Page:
PAS wants hudud laws for Kelantan: What you need to know about the laws

Malaysia's opposition Parti Islam SeMalaysia (PAS) is pushing for approval from Parliament to implement strict hudud laws in the north-eastern state of Kelantan, which it has ruled since 1990.

The Kelantan assembly on Thursday (March 19, 2015) unanimously passed amendments to the Shariah Criminal Code approving hudud in the state. PAS now needs the support of other parties in Parliament before it can implement hudud.

Here's what you should know about the hudud laws:

What is hudud?

Hudud is a set of laws and punishments set out in the Quran that could allow for flogging and amputation, among other forms of punishment that are illegal under Malaysia's federal laws.

Hudud falls within the broader Shariah law, the Islamic criminal code that prescribes how Muslims should best conduct their lives. It was originally conceived to regulate all aspects of life in Muslim societies, from the behaviour and habits of individuals to the workings of the criminal justice system and financial institutions. It stipulates, for instance, that men and women must dress modestly, refrain from alcohol and pray five times per day. It also prohibits banks from collecting interest.

What are hudud offences?

1. Sariqah or theft - Two adult male witnesses are required to prove the offence. The punishment is to cut off the thief's hands.

2. Zina or extramarital sex - Four adult male witnesses are required.The penalty is 100 lashes if the person is unmarried and stoning to death if the person is married.

3 Al-Hirabah or robbery with violence: Two adult male witnesses are required. Punishment ranges from imprisonment and cutting off of limbs, to the death penalty if a victim is killed.

4. Qazaf or false accusation/slandering - Four adult male witnesses are needed. The punishment is 80 lashes.

5. Khamar or drinking intoxicating substances: Two adult male witnesses are needed. The penalty is between 40 and 80 lashes.

6. Irtidad or apostasy: Two adult male witnesses are needed to the act of renouncing Islam. The Quran does not explicitly state that apostasy is punishable by death.

Who does the law apply to?

Hudud would be applicable only to all Muslims of sound mind and who have attained puberty and thereby deemed to be able to discern right from wrong.

The laws will also apply to Muslim foreigners who commit a hudud offence in Kelantan.

Can hudud laws be applied to non-Muslims?

Hudud laws will not be applicable to non-Muslims because Malaysia has a dual justice system - civil courts for non-Muslims and Shariah courts for Muslims.

Which other countries practise hudud?

Hudud has been implemented in countries like Afghanistan, Pakistan, Saudi Arabia, Sudan, Somalia and northern Nigeria. Many predominantly Muslim countries, such as Jordan, Egypt, Lebanon and Syria, have not adopted the hudud penalties in their criminal justice systems.

What are the political implications of PAS' move?

PAS' move to implement hudud in Kelantan has threatened to split the fragile opposition coalition and could also strain relations in the multi-racial country.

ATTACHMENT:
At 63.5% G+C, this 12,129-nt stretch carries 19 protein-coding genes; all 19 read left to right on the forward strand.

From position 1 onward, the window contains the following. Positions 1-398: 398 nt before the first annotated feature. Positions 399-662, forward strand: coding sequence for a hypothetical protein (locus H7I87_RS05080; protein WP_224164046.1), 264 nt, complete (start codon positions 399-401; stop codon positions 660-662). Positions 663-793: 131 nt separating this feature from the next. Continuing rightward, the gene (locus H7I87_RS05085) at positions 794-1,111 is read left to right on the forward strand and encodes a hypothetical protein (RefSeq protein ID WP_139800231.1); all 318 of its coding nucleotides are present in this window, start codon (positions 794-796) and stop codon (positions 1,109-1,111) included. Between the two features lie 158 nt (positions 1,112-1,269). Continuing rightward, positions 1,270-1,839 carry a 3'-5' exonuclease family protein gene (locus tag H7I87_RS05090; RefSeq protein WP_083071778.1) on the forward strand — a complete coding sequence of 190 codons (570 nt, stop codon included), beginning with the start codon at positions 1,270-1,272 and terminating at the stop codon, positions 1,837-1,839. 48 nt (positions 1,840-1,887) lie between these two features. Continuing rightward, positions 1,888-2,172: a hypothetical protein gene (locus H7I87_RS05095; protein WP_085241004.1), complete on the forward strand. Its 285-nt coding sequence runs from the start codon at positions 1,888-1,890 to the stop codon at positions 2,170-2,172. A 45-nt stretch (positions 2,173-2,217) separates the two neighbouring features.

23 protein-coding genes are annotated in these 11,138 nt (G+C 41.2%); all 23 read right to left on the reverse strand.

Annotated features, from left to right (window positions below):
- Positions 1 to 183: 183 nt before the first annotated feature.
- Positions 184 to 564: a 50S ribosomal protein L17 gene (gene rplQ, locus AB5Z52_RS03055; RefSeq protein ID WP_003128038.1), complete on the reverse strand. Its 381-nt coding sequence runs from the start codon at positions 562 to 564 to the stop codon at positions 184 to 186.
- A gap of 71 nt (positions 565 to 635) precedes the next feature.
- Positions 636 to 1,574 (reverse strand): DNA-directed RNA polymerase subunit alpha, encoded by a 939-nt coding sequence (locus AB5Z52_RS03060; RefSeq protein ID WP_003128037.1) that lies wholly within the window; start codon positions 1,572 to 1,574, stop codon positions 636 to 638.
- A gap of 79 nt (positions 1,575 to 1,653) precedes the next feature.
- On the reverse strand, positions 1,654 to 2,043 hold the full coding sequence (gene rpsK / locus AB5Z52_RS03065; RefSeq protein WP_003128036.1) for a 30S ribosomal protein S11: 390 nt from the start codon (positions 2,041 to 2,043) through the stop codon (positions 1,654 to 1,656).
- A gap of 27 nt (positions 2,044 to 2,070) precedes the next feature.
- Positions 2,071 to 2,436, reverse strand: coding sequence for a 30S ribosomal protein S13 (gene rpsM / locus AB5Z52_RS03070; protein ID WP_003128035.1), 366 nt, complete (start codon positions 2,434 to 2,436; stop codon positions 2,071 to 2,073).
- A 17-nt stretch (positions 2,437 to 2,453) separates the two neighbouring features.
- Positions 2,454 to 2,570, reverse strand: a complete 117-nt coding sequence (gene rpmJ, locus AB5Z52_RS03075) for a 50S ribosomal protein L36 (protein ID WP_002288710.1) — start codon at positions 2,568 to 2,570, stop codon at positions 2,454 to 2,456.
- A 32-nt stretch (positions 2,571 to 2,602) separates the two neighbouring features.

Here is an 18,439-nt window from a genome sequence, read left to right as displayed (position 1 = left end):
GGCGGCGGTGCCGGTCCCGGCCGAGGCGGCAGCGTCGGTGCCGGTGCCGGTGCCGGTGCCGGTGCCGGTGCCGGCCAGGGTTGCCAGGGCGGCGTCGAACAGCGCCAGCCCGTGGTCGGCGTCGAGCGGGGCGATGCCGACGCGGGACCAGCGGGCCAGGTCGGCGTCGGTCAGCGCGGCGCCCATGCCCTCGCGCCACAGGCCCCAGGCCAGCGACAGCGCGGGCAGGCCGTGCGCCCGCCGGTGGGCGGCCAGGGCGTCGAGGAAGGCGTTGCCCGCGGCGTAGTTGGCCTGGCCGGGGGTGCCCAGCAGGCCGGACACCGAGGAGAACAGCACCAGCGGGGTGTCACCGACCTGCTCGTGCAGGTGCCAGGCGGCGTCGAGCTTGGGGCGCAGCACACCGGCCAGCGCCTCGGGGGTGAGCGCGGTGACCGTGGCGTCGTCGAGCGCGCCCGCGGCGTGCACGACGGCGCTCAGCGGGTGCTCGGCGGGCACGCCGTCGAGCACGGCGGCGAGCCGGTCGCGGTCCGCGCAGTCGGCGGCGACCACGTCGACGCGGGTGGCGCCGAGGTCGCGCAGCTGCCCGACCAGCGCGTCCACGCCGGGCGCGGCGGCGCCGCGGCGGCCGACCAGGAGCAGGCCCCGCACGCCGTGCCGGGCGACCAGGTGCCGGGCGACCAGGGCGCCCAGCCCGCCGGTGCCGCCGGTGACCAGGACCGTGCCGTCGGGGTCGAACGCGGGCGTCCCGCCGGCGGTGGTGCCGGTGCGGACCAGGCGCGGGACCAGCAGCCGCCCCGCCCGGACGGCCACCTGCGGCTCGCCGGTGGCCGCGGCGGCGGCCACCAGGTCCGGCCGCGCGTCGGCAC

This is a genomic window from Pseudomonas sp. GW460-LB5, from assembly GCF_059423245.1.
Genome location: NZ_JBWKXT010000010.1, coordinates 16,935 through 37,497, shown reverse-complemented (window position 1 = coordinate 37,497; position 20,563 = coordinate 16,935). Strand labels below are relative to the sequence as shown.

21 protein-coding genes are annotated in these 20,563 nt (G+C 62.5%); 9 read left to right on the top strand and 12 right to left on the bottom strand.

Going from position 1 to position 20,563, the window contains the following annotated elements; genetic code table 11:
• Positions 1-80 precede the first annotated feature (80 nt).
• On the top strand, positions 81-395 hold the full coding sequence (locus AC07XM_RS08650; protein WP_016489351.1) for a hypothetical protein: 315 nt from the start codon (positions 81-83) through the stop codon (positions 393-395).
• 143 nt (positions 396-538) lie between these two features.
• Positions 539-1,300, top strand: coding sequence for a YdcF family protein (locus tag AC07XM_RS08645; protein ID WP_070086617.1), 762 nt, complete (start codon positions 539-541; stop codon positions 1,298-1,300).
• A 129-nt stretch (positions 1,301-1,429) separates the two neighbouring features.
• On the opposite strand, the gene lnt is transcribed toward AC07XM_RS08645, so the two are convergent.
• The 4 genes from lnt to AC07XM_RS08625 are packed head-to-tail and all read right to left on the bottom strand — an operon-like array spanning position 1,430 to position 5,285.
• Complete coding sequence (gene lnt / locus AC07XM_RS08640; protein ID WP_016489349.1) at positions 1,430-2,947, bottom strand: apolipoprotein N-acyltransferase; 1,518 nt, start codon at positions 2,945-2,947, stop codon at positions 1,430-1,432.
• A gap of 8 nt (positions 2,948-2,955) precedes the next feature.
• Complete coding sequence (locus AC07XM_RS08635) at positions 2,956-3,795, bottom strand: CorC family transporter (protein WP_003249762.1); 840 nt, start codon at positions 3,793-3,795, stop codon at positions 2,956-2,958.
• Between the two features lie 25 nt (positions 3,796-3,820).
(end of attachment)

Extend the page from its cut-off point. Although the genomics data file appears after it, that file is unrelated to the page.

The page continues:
With the Pakatan Rakyat (PR) coalition leader, Anwar Ibrahim, jailed for five years on a sodomy charge, any hope that the alliance could hold together without Anwar looks doomed with PAS bent on implementing hudud. Anwar's Parti Keadilan Rakyat (PKR) and the secular Democratic Action Party (DAP) both oppose the enforcement of hudud, saying it is against the common policy framework of the PR coalition. They warn the move by PAS could mean the end of PR.

PKR and DAP have also accused ruling party Umno of using the hudud issue to split the PR coalition, after all 12 Umno state assemblymen in Kelantan supported the amendment by PAS that was unanimously passed in the state assembly. PKR and DAP have demanded that Umno chairman Najib Razak clarify the party's stance on the issue.

Contrary to earlier media reports, Mr Najib did not release an official statement on Friday. This was confirmed by the Prime Minister's Office.

Will the Bill become law?

PAS will now need to find the numbers in the Federal Parliament to amend the Syariah Courts Act to allow the implementation of hudud in Kelantan through a private member's Bill - a Bill or proposed law introduced by a Member of Parliament who is not acting on behalf of the government.

The private member's Bill will need a simple majority of 112 Members of Parliament, out of the 222-member legislature, for it to be passed. There are 136 Muslim MPs in Parliament. PAS has 21 seats; its opposition allies PKR and DAP have 14 and two respectively; and the ruling Barisan Nasional (BN), 97.

However, it is very unlikely that the 10 Muslim MPs from Sarawak's Parti Pesaka Bumiputera Bersatu will vote in favour, especially with state elections due in 2016.

If all 87 Muslim MPs from the ruling Umno party together with PAS vote for the Bill, they will still be short of four votes.

Analysts believe that the DAP and PKR have been too quick in criticising the Islamist party. They also do not believe PAS has the numbers in Parliament.

"Hudud is not on the mind of the p eople in the state. It is not a key issue for the ordinary Kelantanese. It could be a matter of pride for PAS and what the grassroots demand," said law professor Azmi Sharom.

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